“Whilst our DHP policy refers to DHPs of up to £150 per week, this would generally be in the context of short term awards to prevent the immediate risk of homelessness.” (para.22).
The claimants argued that the defendant had not followed their own policy. As set out above, the policy expressly refers to shortfalls “greater than £150” (para.18) being problematic as a long-term solution. Here, the amount requested was £147.67 – so could be considered for a long-term award. Moreover, the DWP guidance directs authorities to consider long-term DHP awards: a policy to make short-term awards pegged to an arbitrary cut-off figure would evidently not have regard to this guidance in any event.
The local authority’s position was to “unashamedly” (para.27) state that this understanding of the policy was misconceived. Under the true construction, the position is simply that it is not the policy of Hammersmith and Fulham to provide long-term assistance by way of DHPs (para.27). They argued that consideration as to the amount and the length of awards was to be taken together: the maximum period is one year and this is more likely to be granted in the context of smaller awards (para.28). The court determined that the local authority did misapply their policy by “essentially failing to understand that DHP can be regarded as a long-term solution at any level” (para.31).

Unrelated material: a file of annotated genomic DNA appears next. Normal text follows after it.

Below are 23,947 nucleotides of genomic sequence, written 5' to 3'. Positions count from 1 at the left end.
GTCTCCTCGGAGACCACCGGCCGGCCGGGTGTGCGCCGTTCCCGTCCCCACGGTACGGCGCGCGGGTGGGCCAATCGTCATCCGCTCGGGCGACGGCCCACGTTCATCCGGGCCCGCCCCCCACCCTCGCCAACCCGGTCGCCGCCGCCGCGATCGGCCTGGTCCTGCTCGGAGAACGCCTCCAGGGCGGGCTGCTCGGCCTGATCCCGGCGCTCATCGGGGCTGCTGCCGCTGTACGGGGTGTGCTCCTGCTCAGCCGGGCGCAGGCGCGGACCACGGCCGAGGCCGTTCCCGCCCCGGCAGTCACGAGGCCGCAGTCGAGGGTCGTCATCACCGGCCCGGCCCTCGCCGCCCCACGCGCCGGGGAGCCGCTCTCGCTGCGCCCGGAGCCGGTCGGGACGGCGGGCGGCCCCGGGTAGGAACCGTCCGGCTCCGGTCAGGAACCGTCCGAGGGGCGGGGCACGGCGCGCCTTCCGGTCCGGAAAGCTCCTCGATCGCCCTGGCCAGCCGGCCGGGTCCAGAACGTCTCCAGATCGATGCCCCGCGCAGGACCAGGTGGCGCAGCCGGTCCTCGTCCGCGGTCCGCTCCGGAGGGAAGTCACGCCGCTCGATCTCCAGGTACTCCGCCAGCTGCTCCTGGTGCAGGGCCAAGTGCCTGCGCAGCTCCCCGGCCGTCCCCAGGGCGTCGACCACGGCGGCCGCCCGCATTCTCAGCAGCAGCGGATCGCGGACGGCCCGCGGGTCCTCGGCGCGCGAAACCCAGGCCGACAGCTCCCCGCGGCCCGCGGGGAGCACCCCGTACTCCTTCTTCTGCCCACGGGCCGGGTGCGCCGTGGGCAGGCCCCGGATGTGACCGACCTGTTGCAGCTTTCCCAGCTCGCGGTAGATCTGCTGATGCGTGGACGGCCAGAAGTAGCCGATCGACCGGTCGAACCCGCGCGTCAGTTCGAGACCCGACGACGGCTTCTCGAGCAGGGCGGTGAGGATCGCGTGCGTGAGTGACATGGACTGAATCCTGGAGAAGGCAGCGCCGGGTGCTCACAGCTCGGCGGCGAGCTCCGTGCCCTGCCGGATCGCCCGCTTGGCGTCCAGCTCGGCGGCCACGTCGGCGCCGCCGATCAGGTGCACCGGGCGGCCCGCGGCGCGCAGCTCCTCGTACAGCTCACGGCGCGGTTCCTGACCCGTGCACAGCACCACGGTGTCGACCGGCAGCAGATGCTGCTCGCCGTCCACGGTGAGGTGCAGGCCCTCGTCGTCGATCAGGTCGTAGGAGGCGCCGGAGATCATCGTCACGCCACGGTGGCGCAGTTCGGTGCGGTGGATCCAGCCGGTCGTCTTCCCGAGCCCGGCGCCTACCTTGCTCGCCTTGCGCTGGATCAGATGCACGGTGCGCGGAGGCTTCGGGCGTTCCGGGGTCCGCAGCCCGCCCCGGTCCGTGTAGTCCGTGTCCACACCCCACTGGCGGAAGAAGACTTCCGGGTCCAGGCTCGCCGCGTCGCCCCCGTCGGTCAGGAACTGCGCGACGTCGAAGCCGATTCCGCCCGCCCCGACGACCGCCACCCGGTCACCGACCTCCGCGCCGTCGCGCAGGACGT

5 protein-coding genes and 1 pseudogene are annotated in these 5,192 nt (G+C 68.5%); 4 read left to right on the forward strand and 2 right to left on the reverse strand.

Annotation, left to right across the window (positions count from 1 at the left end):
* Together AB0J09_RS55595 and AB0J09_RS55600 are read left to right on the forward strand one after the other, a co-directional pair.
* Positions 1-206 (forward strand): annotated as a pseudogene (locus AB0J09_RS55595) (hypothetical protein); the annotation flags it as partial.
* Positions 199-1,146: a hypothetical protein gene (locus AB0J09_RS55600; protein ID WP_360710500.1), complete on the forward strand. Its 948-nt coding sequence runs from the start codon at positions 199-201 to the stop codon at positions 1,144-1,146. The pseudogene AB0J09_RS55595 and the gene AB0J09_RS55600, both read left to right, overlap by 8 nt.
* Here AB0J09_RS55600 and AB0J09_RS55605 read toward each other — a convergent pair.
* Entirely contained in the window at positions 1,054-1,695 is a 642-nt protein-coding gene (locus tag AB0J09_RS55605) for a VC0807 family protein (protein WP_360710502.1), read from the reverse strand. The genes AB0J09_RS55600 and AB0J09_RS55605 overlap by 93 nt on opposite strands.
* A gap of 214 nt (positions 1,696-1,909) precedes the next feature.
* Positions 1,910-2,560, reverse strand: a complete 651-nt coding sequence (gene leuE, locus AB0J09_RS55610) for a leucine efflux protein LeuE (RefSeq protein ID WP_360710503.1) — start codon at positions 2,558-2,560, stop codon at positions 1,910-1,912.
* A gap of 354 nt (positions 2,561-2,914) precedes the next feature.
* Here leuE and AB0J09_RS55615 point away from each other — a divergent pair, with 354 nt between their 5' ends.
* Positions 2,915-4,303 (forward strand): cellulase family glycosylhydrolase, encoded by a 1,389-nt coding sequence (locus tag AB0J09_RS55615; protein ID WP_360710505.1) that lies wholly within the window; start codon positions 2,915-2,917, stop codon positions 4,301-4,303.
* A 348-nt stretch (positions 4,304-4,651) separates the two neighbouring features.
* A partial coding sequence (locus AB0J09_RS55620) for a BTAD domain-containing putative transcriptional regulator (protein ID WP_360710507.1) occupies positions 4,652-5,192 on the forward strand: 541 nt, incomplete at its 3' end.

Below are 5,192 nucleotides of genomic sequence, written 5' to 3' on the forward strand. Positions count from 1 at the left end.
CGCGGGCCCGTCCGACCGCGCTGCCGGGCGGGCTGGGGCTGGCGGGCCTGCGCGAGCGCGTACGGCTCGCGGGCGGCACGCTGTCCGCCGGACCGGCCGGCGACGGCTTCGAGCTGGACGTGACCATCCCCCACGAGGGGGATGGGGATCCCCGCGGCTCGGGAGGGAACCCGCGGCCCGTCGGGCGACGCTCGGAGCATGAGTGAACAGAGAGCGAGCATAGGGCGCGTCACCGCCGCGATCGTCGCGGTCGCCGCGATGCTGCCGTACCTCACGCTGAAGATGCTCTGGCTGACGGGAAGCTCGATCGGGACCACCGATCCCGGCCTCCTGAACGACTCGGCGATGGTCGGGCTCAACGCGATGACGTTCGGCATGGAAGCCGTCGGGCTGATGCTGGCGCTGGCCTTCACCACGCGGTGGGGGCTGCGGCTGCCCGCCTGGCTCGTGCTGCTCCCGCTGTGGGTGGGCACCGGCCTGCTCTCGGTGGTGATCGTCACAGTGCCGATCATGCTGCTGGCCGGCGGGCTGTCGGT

Second, the claimants argued that the authority had failed to take account of all the relevant factors, specifically the council’s priorities outlined in their DHP policy to support those in properties with disabled adaptations who are unable to move to affordable accommodation (para.32). Here, the claimant argued she fell clearly into these two categories, with adaptions having been made to her current dwelling and the clear lack of any readily available alternative.